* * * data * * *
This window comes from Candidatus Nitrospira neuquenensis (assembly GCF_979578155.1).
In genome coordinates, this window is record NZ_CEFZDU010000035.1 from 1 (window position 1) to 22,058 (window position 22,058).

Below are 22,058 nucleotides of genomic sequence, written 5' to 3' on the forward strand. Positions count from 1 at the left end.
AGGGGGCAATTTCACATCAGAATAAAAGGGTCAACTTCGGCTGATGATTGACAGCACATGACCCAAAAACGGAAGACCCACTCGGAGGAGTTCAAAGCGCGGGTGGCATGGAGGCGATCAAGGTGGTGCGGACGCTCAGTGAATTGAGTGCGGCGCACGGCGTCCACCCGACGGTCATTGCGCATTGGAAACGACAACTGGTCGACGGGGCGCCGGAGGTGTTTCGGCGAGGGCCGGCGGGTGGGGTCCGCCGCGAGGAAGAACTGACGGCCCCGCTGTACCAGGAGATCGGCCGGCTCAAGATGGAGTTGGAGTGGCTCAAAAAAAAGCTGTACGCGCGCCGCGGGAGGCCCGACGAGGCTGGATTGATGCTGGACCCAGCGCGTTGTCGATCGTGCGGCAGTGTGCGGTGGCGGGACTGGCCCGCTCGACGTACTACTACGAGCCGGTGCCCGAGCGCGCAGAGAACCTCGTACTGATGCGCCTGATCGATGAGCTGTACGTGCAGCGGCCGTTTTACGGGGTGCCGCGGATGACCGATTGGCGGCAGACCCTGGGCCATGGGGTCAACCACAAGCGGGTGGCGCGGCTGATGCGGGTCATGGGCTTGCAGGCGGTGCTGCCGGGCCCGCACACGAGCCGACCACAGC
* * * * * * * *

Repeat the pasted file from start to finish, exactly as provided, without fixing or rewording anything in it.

This window comes from Candidatus Nitrospira neuquenensis (assembly GCF_979578155.1).
In genome coordinates, this window is record NZ_CEFZDU010000035.1 from 1 (window position 1) to 22,058 (window position 22,058).

Below are 22,058 nucleotides of genomic sequence, written 5' to 3' on the forward strand. Positions count from 1 at the left end.
AGGGGGCAATTTCACATCAGAATAAAAGGGTCAACTTCGGCTGATGATTGACAGCACATGACCCAAAAACGGAAGACCCACTCGGAGGAGTTCAAAGCGCGGGTGGCATGGAGGCGATCAAGGTGGTGCGGACGCTCAGTGAATTGAGTGCGGCGCACGGCGTCCACCCGACGGTCATTGCGCATTGGAAACGACAACTGGTCGACGGGGCGCCGGAGGTGTTTCGGCGAGGGCCGGCGGGTGGGGTCCGCCGCGAGGAAGAACTGACGGCCCCGCTGTACCAGGAGATCGGCCGGCTCAAGATGGAGTTGGAGTGGCTCAAAAAAAAGCTGTACGCGCGCCGCGGGAGGCCCGACGAGGCTGGATTGATGCTGGACCCAGCGCGTTGTCGATCGTGCGGCAGTGTGCGGTGGCGGGACTGGCCCGCTCGACGTACTACTACGAGCCGGTGCCCGAGCGCGCAGAGAACCTCGTACTGATGCGCCTGATCGATGAGCTGTACGTGCAGCGGCCGTTTTACGGGGTGCCGCGGATGACCGATTGGCGGCAGACCCTGGGCCATGGGGTCAACCACAAGCGGGTGGCGCGGCTGATGCGGGTCATGGGCTTGCAGGCGGTGCTGCCGGGCCCGCACACGAGCCGACCACAGC